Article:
The General Secretariat of the Andean Community of Nations (CAN) announced on Tuesday that trade between its four member countries—Bolivia, Colombia, Ecuador, and Peru—reached $10.4 billion in 2012. Exports within the bloc grew 12 percent, while exports to countries outside the bloc grew 3 percent in 2012.
The CAN has facilitated intra-regional trade in a number of areas but with the greatest emphasis on manufactured goods, which accounted for 75 percent of exports ($7.5 billion) last year. This includes soybean oil, refined copper wire, ultra-light aircraft, and medication.
Countries within the regional trading bloc have seen tremendous growth despite the global financial crisis. Peru boasts the second-fastest growing economy in Latin America averaging 7 percent growth per year for the past eight years. In comparison to the 3 percent average growth for the region in 2012, other members also saw high relative growth rates: Bolivia grew 5.0 percent last year, Colombia grew 4.5 percent and Ecuador’s economy grew 4.8 percent.
The Brazilian government announced yesterday the first phase of a 25-year stimulus package designed to reignite the Brazilian economy. The plan includes more than $60 billion of investment in 10,000 kilometers (6,200 miles) of railways and building or widening 7,500 kilometers (4,660 miles) of federal highways, with that to be followed by investments in ports and airports.
Under the new strategy, the Brazilian government aims to double the capacity of the country’s transportation system to reduce significant infrastructure bottlenecks - a critical step to fostering long-term growth. This would help bring the export environment in Brazil closer in line with those of other BRIC countries. In general, exporting from Brazil is twice as expensive as exporting from China, and 1.5 times more expensive than from India.
The administration also hopes to boost labor know-how – one of the country’s main limitations – by handing over to the private sector the responsibility for developing and managing the new infrastructure. The government will grant concessions for construction, maintenance and operation of the projects through a competitive bidding process. This new emphasis on investment is a different strategy from previous growth strategies focused on increasing local consumption
This year Brazil’s economic growth is expected to be less than 2 percent—the country’s worst performance since 2009 and a sharp slowdown since the 7.5 percent seen in 2010.
With inflation this month reaching a projected 6.3 percent per year and a currency that has increased 47 percent against the dollar since the end of 2008, could the Brazilian economic miracle be just a bubble? Though there are warning signs, there are also positive signals that indicate Brazil be able to power through--though at significant cost.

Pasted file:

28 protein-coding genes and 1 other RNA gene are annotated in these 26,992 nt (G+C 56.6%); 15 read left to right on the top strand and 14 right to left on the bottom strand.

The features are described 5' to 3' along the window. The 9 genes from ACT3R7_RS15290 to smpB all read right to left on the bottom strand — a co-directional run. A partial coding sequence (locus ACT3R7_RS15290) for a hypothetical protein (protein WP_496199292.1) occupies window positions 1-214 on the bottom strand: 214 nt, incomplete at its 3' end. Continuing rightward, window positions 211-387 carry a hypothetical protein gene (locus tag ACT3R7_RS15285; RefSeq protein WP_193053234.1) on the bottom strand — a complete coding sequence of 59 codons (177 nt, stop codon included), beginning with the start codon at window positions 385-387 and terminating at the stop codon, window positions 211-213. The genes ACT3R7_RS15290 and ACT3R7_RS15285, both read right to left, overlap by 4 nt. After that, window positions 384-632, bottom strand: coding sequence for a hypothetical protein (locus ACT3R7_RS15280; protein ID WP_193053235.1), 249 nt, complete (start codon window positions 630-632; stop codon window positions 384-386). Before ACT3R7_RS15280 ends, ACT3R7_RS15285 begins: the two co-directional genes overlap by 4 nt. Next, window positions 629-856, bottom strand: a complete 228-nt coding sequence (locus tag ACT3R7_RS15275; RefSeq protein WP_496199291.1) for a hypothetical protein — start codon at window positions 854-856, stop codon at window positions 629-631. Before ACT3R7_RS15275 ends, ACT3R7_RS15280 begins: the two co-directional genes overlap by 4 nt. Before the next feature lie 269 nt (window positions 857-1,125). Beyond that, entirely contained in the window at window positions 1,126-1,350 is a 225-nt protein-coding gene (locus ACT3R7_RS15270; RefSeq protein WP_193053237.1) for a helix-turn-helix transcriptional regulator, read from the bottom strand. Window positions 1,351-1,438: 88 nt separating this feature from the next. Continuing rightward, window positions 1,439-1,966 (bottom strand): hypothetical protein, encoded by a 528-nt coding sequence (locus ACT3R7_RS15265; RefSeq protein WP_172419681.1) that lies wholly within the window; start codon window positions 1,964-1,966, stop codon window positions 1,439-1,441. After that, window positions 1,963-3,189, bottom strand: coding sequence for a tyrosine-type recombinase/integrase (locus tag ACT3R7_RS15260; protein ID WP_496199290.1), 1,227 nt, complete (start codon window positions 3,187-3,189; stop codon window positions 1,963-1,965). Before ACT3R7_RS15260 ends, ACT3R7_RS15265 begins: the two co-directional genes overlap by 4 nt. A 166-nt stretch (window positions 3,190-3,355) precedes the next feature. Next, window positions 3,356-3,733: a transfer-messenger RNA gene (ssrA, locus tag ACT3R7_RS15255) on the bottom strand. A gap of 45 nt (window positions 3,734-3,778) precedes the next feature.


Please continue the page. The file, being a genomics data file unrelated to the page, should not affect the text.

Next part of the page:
First the negative signals. Chief among these is the signs of an overheating economy. In June the Central Bank’s adjusted, upward, the rate of inflation to 6.3 percent--slightly over its target. Add to this near full employment, the limited efforts to reduce the Brazilian government’s stimulus (through BNDES and federal spending--especially in preparation for the World Cup and Olympics), and the promise to increase the minimum wage by 14.5 percent next year and it looks like a pressure cooker. Granted it doesn’t approach Argentina or Venezuela, but 6 percent-plus inflation touches the upper limits of the government’s comfort level and is Brazil’s highest rate since 2005.
Second is the overvalued Brazilian real. High interest rates (an effort by the Central Bank to contain inflation), record high commodity exports, and a flood of foreign investment have swollen the value of the real. The appreciated value of Brazilian currency against the U.S. dollar and the renminbi has hurt exports and undercut domestic manufacturing. And in an economy in which corporations have come to rely on foreign credit, the appreciated exchange rate has led many to take out dollar-denominated loans. A drop in the value of the real relative to the dollar would place a serious crimp on those corporations. Any sort of devaluation in Brazil’s floating exchange rate will be tough on the economy.
Latin America and the Caribbean are likely to grow 5.7 percent this year—twice the expected recovery for the United States—say the World Bank and International Monetary Fund in a report released this week. Regional output of goods and services is expected to continue to grow in 2011, although at the slower rate of 4 percent.
Brazil, Peru and Uruguay are expected to grow 7.5, 8.3 and 8.5 percent, respectively. The report highlighted Brazil as an emerging economic behemoth, thanks to credit growth and increased exports of iron ore, beef, soy, and sugar on the international scene, combined with strong consumption and poverty reduction at home.
Experts attribute the better-than-expected pace of Latin American growth—despite the global financial crisis—to a decade of good fiscal and debt management, strong commodity prices, growing foreign investment, and increased trade links with Asia.
The World Bank and IMF report cautioned against complacency, urging commodity-exporting countries in particular not to waste huge capital inflows on domestic financial excess, but instead set up windfall savings funds for emergencies. In addition, Luis Alberto Moreno, president of the Inter-American Development Bank, warned U.S. businesses not to miss out on the opportunity to develop ties to fast-growing economies. He said that for years, free trade in the U.S. has inaccurately been synonymous with loss of jobs. He also pointed out that, as a result of strong macroeconomic performance in the region and various free trade agreements, U.S. exports to Latin America increased 82 percent between 1998 and 2009.